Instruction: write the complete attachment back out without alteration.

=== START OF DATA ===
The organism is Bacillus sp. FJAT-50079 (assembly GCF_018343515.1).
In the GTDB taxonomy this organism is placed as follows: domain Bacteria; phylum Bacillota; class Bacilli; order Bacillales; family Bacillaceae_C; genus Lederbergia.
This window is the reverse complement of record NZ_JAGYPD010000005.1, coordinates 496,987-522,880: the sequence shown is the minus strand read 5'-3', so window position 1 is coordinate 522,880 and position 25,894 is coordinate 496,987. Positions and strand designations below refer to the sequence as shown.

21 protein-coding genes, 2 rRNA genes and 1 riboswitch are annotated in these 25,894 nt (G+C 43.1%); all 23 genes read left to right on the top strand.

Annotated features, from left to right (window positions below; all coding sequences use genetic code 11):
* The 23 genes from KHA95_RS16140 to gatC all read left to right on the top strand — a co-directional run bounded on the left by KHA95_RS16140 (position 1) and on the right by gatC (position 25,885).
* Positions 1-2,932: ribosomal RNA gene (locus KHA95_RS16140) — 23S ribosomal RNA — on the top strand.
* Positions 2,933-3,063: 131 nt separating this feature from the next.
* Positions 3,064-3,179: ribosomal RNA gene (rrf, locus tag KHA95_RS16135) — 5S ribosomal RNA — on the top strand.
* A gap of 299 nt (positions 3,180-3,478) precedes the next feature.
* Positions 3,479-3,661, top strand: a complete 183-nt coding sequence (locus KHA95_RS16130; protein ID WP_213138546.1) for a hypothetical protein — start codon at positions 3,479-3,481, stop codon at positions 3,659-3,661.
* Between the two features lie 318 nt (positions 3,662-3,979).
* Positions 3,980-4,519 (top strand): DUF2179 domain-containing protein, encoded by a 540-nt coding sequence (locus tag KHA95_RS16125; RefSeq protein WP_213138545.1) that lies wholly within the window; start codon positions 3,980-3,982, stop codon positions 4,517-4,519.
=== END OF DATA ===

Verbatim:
The organism is Bacillus sp. FJAT-50079 (assembly GCF_018343515.1).
In the GTDB taxonomy this organism is placed as follows: domain Bacteria; phylum Bacillota; class Bacilli; order Bacillales; family Bacillaceae_C; genus Lederbergia.
This window is the reverse complement of record NZ_JAGYPD010000005.1, coordinates 496,987-522,880: the sequence shown is the minus strand read 5'-3', so window position 1 is coordinate 522,880 and position 25,894 is coordinate 496,987. Positions and strand designations below refer to the sequence as shown.

21 protein-coding genes, 2 rRNA genes and 1 riboswitch are annotated in these 25,894 nt (G+C 43.1%); all 23 genes read left to right on the top strand.

Annotated features, from left to right (window positions below; all coding sequences use genetic code 11):
* The 23 genes from KHA95_RS16140 to gatC all read left to right on the top strand — a co-directional run bounded on the left by KHA95_RS16140 (position 1) and on the right by gatC (position 25,885).
* Positions 1-2,932: ribosomal RNA gene (locus KHA95_RS16140) — 23S ribosomal RNA — on the top strand.
* Positions 2,933-3,063: 131 nt separating this feature from the next.
* Positions 3,064-3,179: ribosomal RNA gene (rrf, locus tag KHA95_RS16135) — 5S ribosomal RNA — on the top strand.
* A gap of 299 nt (positions 3,180-3,478) precedes the next feature.
* Positions 3,479-3,661, top strand: a complete 183-nt coding sequence (locus KHA95_RS16130; protein ID WP_213138546.1) for a hypothetical protein — start codon at positions 3,479-3,481, stop codon at positions 3,659-3,661.
* Between the two features lie 318 nt (positions 3,662-3,979).
* Positions 3,980-4,519 (top strand): DUF2179 domain-containing protein, encoded by a 540-nt coding sequence (locus tag KHA95_RS16125; RefSeq protein WP_213138545.1) that lies wholly within the window; start codon positions 3,980-3,982, stop codon positions 4,517-4,519.